During a long career I’ve been involved in four consultancy start-ups and witnessed dozens of others. Many fail or, at best, become freelance operations, but a few grow into genuine success stories.
The life-cycle of a consultancy usually begins, amoeba-like, with a small partnership splitting off from a larger one. Though most start-ups are breakaways that snaffle up a client or two from the mother ship, a new venture won’t succeed if it is conceived merely as a me-too exercise. The wannabe partners must want to express their own visionary gleam, to put their own ideals into practice and to reconnect with those flashes of inspiration that just aren’t possible in the larger, more comfy outfit they are leaving.
Discontent being the fuel of ambition, prospective partners in design often feel hemmed in by the constraints of the consultancy from which they draw a salary. They want to see if they have what it takes to join the boss class and resent that their existing roles as brand guardians for multinational clients is all about committee meetings chaired by here-today-gone-tomorrow brand managers.
Design? Who cares about design when there’s a multiplicity of corporate interests to be juggled? The business cards might announce our malcontents as creative directors, but often the most creative things they direct are their own expense accounts. So it’s time to go. The partnership is a euphoric marriage of minds and, as with any other marriage, the last thing to be discussed is where they’ll be in ten years time.
The main concern is wooing a client to finance the first bills then securing more fee-income for the immediate future. The problems roll in – creating a corporate identity to die for, renting a tiny office, recruiting a receptionist and choosing hardware. However, solving it all is a pleasure and there are even enough hours in the day to do some career-best design work. The preoccupations and excitements of a growing business allow no time to take on conceptions of strategy or anything much to do with human resources. An early problem that can hint at later difficulties is job titles and the normal compromise is joint managing director.
Who manages what? The partners might be aware of the adage that if two people ride a horse, one must ride behind, but early on there is a common interest that overrides awkward competitive stuff. The early stages seem too early to anticipate future personal changes and the germination of sub-texts leading to disputes about exactly which partner has held true to the original vision and who is putting in the most effort.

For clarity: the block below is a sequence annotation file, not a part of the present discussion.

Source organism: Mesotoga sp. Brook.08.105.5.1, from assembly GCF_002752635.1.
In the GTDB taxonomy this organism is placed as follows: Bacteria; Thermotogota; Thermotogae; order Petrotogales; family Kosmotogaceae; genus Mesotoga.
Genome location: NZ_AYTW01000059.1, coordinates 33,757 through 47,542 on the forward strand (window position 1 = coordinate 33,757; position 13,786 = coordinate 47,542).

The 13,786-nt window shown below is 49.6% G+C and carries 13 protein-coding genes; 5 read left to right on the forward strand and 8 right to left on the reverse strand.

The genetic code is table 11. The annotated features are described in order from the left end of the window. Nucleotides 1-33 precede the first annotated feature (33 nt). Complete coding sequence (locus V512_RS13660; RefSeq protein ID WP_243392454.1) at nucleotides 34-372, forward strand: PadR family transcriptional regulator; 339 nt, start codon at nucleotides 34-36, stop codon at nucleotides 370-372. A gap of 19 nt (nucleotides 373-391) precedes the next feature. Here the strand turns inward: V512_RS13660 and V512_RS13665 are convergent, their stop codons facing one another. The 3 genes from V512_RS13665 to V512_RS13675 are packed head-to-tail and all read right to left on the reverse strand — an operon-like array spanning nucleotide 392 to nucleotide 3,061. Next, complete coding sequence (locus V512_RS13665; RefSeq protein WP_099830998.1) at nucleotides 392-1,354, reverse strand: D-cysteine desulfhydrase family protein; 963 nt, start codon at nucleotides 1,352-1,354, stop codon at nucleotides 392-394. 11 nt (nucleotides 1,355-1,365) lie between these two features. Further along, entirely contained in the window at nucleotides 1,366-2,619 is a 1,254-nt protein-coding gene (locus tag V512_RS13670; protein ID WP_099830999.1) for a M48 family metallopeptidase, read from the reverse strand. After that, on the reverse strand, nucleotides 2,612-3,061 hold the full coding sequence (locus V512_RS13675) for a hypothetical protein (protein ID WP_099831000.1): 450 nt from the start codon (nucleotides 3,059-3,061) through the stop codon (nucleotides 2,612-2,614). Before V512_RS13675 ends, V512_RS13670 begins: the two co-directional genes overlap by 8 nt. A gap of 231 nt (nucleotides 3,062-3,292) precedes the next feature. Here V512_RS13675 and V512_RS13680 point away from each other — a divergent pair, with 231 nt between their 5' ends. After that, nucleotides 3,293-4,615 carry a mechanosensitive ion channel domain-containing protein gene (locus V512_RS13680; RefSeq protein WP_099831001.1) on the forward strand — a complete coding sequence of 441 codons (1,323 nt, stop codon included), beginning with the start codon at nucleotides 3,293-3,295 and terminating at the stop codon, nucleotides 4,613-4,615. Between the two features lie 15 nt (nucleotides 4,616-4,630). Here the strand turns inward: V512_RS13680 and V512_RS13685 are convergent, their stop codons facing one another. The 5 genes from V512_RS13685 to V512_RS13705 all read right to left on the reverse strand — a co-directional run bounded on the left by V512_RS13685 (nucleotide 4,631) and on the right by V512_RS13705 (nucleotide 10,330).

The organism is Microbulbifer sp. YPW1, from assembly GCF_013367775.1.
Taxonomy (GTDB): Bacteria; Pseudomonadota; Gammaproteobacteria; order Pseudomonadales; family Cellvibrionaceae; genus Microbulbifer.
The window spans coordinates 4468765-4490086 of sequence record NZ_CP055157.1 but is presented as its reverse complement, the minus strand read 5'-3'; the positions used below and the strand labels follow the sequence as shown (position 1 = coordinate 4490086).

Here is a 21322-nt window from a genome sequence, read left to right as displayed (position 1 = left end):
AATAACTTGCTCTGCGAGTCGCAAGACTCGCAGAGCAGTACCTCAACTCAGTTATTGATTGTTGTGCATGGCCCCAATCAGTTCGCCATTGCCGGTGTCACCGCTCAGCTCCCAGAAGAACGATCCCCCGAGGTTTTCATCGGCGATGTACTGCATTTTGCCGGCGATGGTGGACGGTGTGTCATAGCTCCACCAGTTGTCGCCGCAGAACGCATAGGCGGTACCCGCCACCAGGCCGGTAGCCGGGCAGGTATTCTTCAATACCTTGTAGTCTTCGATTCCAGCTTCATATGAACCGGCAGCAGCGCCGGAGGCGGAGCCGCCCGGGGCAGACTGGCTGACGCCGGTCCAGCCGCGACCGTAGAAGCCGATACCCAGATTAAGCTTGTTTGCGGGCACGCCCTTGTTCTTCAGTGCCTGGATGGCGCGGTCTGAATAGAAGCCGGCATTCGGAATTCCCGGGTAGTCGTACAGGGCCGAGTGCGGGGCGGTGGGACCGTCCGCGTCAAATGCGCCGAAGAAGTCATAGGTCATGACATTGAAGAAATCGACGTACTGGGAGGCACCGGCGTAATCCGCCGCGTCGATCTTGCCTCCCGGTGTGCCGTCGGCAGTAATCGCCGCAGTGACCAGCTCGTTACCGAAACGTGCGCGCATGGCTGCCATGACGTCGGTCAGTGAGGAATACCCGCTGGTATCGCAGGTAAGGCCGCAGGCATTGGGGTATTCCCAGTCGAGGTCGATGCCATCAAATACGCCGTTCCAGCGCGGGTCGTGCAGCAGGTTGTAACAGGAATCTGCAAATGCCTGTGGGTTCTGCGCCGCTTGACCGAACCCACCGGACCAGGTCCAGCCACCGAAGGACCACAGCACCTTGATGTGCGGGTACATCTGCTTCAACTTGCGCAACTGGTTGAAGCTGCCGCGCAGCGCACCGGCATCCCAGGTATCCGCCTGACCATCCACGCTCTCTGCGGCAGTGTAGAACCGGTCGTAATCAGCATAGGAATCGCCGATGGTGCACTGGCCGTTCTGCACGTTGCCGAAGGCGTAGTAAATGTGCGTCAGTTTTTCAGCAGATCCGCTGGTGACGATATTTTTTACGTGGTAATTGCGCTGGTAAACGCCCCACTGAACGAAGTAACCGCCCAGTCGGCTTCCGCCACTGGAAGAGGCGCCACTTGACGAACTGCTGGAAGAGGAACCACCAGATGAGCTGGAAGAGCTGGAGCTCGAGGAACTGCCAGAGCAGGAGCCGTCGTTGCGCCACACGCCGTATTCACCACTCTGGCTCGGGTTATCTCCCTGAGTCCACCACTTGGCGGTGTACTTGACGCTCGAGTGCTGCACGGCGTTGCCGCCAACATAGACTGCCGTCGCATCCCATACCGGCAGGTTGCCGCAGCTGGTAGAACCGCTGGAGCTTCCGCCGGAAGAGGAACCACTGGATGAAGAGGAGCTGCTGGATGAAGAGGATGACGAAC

Meanwhile, a new reputation is growing and the contracts start to roll. Over the next couple of years, a small team of eight or ten people is installed into considerably swisher premises.
Social anthropologists say that people form into groups of about a dozen. This business anthropologist can certainly confirm that a consultancy of eight to ten staff is the optimum for creativity, manageability and profit on turnover. So it’s time to pause and realise that, typically, entrepreneurial designers are unprepared for the complications of success. The only structures they know are the ones in which they have worked in previously and they can often end up whinging about how it’s tough at the top. It can certainly feel that way if you haven’t taken the emotional and creative implications of success into account.
The whole commercial ethos ignores these things and instead is based on expansion. In our industry, this means that five years down the line the successful consultancy has an impressive list of big clients and a 30-strong payroll to match. There are senior, junior and middle account handlers, new business people, a studio manager, in-house artwork staff and a couple of visualisers.
And somewhere in this melee are a bunch of designers who need to be satisfied with evermore elaborate job titles. ‘I haven’t directed anything creative all year,’ is a common line of disgruntlement and, were they on laughing terms, the partners might well find this amusing. Things go full circle with the founders inflicting on others (and themselves) what they escaped from in the first place.
The logic of success demands taking on the very clients who stifle creativity. Don’t forget, the bigger the corporate HQ, the more the marketing mumbo-jumbo and the less opportunity for individual design flair. Discontents repeat themselves and diseconomies of scale mean that fragmentation of the large unit is the rule, at least in design consultancy. If there is a trick for consultancies to survive beyond their founding partners, then it’s a stage of business evolution that eludes all but the rarest design group. However, disappointments for the old are opportunities for the young, which is as it should be, especially if you’re red in tooth and claw and believe that an ambition to better oneself is written into the genes.
So, if you have the bottle to go it alone just remember that success comes in different sized packages. In this game small is often beautiful and big is usually bad.